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Robotic Billiards Partner

(First Place at McMaster's Engineering Competition)

First Place in Engineering Competition


The Capstone course is an opportunity for students to spend the year tackling an engineering problem of their choice. Our group chose to build an autonomous billiards partner. The project was split into three major components; mechanical, electrical and software.

Single shot calculated by the robot
Promo video (src: Ernest Selman)

Did you notice the pieces changing colours in second video? That's because this project requried dozens of custom parts where we utilized laser cutters, 3D printers and spent many hours in the machine shop!


We first started with constructing a 1:1 replica of the pool table in CAD and designed the system down to the nuts and bolts. This team spent days machining, 3D printing and laser cutting over 50 custom parts. The mechanical team also constructed the pneumatic system used to strike the balls (including pistons, compressors and pneumatic values). My contribution for this project was primarily with this team, due to my previous mechanical experience.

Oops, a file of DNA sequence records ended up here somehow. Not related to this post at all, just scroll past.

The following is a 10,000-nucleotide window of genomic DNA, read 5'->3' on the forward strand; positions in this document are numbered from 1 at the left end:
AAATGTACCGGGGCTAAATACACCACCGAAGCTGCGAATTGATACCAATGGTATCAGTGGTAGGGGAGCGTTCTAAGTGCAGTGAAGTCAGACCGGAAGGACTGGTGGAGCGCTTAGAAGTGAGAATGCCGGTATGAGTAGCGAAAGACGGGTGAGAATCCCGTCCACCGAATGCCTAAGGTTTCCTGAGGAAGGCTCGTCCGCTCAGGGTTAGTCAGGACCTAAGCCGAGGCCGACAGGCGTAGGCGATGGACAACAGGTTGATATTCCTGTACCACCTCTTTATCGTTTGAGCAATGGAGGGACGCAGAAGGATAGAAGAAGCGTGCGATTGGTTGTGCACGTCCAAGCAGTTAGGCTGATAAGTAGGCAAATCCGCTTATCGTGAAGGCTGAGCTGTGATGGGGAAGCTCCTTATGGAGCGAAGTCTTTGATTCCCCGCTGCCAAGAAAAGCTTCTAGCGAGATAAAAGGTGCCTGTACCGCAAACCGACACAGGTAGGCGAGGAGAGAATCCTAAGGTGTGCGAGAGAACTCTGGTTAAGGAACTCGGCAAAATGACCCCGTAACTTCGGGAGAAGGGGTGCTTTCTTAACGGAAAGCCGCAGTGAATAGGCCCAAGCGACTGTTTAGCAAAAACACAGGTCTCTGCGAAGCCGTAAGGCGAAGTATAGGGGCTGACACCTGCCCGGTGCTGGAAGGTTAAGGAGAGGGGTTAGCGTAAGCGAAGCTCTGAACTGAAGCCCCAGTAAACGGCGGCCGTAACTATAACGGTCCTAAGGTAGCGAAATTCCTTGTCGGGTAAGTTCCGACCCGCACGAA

cad render overview cad cad render housing cad image on end effector


This team was centered around the controls of the robot. Big challenges for this component was to synchronize the motion of the stepper motor to ensure fluid motion that would not shake the table. The electrical team was also responsible for timing and ensuring the shot process was smooth.


This part was very tricky! In order to determine the best shot several steps were necessary. First the program would capture a picture of the table with a phone mounted on the ceiling. Then the picture would be processed to determine ball colour and location. After an algorithm would run a point-based brute force algorithm to determine the ideal shot angle and power. The information would be relayed to the controls team that would proces and perform the shot.